After lunch we have a quiet afternoon and evening – our first long period like this since we arrived. It gives plenty of time to chat, reflect, go for a wander ( as is usual 4 muzungu attract looks and comments) and catch up on this blog and journals.
In the early hours Rosemary & I awake with the sound of 2 cracks, like gunfire. We have no idea whether or not it was. The mind however races and you soon realise some of your own inner fears and insecurities. You also realise how self centred the world can be. The odds on anything being aimed at us must be very low indeed, yet somehow we can contrive to think we might be at the centre of things. We are all guilty of this centring the world on ourselves. It is the heart of our rebellion against God for He is the centre of all things; from him, through him and for him all things exist. I am most decidedly not the centre of the world. Yet I can rapidly think I am.
In the morning we discover that neither Phil nor Poppy had heard a thing!
We join the Diocesan Staff team for their morning devotions and their brief summary sharing of both how the past week had gone and what lies ahead this coming week. This is clearly a team. They appear to enjoy each others company, are glad to pray together at the start of each day, and care about each others work. The core of it all is a mix of leadership and community development. Leadership through the training of clergy and lay leaders, and enabling local people to grow in taking responsibility for their own affairs, through becoming literate, micro-finance and small businesses. As elsewhere the Mothers Union plays a critical role in this. There is a real care for orphans; 2005 are currently on the books with a staff of 3. The legal adviser offers a lot of support to orphans in the courts and at tribunals, mainly seeking to ensure they are protected from exploitation around their land and property rights. Other community development is around agricultural projects, based on sorghum, beans and other products. There is concern for water supply and protection. The buildings officer is concerned for both building churches and schools. The Diocesan Secretary, Perpetua, is a woman who is pleased to see women growing in confidence and taking on positions of leadership. She is delighted to be able to ask Poppy about women in theology and church leadership. With the appointment of the first woman bishop in Africa whilst we have been here it is clear that for a good number in this team they look forward to that possibility in Burundi too. We are also asked thoughtfully about how we as a diocese engage in community development where we are; so we are able to share some examples. It does come as a shock to Burundians that there are ever any people in need in England but they accept it when we tell them there are.
Then we head for Lake Kavuruga, which may only be 8 km from town but on the road we take is nearly an hour journey. This is a reservoir built in the early 1980s. Here Bethesda run their canoeing, they also have an archery sight and abseil down the side of the dam. We are well guided in our canoes by Evariste, Lambert & Davina, the 3 staff. We have a lot of fun. It did feel more like holiday than visit but gave us a real insight into the kind of activities Bethesda is seeking to do. It’s potential is huge. I was also delighted to see a Malachite Kingfisher, an African Fish Eagle and an as yet unidentified white water bird. I don’t know if they are thinking of adding birds to their activities but it is a possible option here. It will be fascinating to see how this project develops over the next few years. Weirdest sight of the day was on this return journey. 4 men wearing orange high viz jackets, 1 with a measuring wheel, and English stop / Go signs in the middle of nowhere. Apparently there are plans to make this dirt road into tarmac so there was a logic, but it was so incongruous and the high viz so unnecessary.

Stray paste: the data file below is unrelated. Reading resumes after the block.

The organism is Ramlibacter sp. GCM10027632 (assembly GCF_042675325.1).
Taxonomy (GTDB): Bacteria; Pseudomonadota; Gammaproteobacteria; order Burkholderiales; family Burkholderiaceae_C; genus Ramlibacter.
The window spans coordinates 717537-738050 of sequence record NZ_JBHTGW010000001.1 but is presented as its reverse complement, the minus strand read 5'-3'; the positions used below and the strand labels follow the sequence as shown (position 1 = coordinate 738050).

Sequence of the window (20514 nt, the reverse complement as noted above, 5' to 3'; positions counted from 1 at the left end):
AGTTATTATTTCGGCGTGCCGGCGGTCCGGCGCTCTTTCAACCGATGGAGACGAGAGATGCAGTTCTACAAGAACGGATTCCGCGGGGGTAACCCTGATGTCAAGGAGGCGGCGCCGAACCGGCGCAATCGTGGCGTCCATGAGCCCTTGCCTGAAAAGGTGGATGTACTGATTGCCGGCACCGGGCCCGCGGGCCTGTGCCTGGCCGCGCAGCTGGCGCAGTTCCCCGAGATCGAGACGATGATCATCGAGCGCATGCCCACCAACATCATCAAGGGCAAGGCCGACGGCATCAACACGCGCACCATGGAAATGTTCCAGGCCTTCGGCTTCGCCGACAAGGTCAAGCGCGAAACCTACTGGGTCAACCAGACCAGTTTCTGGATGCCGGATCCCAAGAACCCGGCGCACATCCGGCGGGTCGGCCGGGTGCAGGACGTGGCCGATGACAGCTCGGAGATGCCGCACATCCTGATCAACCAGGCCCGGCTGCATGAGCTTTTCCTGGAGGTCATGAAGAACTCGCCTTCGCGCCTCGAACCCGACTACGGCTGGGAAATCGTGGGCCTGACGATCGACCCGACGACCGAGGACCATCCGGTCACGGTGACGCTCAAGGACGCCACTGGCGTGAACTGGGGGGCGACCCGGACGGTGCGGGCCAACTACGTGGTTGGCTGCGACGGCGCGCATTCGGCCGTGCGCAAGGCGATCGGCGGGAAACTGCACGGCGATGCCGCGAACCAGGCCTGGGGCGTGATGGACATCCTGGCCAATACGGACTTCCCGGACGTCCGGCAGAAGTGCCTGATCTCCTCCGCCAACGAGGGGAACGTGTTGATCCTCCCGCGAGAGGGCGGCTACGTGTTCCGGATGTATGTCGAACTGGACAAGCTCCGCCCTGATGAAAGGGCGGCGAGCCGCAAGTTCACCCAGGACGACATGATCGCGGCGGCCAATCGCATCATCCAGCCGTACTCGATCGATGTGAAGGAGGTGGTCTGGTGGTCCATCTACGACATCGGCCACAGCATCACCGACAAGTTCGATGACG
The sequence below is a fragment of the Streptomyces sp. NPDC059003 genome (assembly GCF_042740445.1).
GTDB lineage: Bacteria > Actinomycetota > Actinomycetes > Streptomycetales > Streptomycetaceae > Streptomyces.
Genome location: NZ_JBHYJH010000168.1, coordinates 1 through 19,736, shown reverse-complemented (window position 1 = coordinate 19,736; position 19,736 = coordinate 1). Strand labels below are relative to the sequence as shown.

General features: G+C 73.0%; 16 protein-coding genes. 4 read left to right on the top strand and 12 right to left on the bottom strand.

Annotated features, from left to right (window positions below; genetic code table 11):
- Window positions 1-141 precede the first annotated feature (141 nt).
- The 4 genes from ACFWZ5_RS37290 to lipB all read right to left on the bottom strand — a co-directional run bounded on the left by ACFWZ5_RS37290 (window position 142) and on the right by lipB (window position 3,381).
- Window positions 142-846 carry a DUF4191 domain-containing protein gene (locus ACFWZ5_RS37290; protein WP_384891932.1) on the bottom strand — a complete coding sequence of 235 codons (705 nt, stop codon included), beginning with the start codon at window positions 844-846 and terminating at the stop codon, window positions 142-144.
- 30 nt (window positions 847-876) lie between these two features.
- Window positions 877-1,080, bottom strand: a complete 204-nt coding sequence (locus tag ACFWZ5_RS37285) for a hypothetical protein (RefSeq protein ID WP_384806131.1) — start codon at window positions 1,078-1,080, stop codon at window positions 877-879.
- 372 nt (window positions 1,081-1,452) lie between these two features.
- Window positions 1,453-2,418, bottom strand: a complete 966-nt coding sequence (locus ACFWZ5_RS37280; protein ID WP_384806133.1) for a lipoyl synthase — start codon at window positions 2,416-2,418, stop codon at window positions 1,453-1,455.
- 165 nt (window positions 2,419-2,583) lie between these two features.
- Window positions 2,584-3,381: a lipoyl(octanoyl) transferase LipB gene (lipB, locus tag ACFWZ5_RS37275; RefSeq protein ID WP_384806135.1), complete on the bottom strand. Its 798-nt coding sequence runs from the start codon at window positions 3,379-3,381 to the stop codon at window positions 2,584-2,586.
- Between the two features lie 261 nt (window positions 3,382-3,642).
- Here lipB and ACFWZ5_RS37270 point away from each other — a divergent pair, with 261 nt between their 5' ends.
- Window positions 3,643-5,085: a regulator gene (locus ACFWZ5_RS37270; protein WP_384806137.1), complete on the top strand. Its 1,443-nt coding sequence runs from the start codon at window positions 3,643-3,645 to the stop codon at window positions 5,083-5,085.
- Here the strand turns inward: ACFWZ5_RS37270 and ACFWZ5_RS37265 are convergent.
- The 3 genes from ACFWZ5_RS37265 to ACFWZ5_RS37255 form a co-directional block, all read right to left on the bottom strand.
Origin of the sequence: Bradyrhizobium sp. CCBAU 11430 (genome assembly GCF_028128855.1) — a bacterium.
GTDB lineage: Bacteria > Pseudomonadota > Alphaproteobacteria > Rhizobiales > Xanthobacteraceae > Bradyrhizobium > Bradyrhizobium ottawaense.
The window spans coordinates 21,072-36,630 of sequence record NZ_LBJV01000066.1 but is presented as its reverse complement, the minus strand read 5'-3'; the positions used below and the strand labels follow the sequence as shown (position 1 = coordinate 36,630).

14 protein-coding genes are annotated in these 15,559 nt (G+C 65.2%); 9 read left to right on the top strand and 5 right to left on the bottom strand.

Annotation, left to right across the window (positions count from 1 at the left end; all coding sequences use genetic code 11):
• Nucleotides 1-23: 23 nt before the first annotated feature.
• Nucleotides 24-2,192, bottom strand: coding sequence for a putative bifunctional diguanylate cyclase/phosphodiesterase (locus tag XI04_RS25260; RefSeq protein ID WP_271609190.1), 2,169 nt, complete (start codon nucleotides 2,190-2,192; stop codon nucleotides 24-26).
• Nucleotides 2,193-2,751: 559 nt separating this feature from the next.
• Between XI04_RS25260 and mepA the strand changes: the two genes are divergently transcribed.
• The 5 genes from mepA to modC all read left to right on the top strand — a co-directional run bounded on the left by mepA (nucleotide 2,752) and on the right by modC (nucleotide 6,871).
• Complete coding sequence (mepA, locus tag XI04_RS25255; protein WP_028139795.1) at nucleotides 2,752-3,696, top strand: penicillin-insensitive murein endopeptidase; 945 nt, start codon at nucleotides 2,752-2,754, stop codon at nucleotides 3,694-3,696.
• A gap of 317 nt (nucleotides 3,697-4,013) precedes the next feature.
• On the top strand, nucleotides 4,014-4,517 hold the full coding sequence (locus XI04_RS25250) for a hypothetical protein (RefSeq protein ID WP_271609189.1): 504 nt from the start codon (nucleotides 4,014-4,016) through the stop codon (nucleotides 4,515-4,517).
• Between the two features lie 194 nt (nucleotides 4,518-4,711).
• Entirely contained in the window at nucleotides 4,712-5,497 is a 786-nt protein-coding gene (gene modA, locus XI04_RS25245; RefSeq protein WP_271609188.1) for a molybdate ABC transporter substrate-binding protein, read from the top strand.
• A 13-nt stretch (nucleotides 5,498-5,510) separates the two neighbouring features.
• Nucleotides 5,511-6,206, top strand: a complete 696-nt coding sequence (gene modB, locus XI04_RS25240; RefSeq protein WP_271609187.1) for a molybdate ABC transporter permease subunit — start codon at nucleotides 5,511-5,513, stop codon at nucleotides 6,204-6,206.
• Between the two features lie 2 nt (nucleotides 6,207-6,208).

Our visit to Mukezi did not promise much. It is a village a few miles from Muyinga just off the Gitega road. The schools are on holiday so we knew we would be looking at empty classrooms; but we had also been told that unlike everywhere else we would not even meet the head teacher. It is actually an interesting Primary school as unlike many others it has an outside kitchen, a project linked with World Vision to ensure the children of this area get a decent meal each day. There are also 3 classrooms that are out of use and need serious refurbishment. 6 other classrooms are standard size but there are 2 of a different design; broader and with larger windows, with air vents above. A design others could copy. Inevitably some of the school’s pupils show up and follow us round. We then visit the small church. Here the unexpected occurred. The catechist appeared and we had a fascinating conversation with him. Brega is 24; he has undertaken 1 year of the catechist training so far. This small church (130 of whom 70 are children) was started by his parents and grandparents as a sub parish from the cathedral. They remain on the church council. Brega completed Primary school but did only 1 year of secondary education. He possessed his first Bible at 17, though had access to the family one before then. He has a Prayer Book and a Hymnbook. Of the responsibilities that a catechist has he most loves preaching. He works the family land but serves the church as catechist on 2 days each week as well as Sundays. He is clearly proud of his church and his work. He wants to develop as a catechist and hopes he might one day develop into a pastor; but he knows others will have an important say in all of this.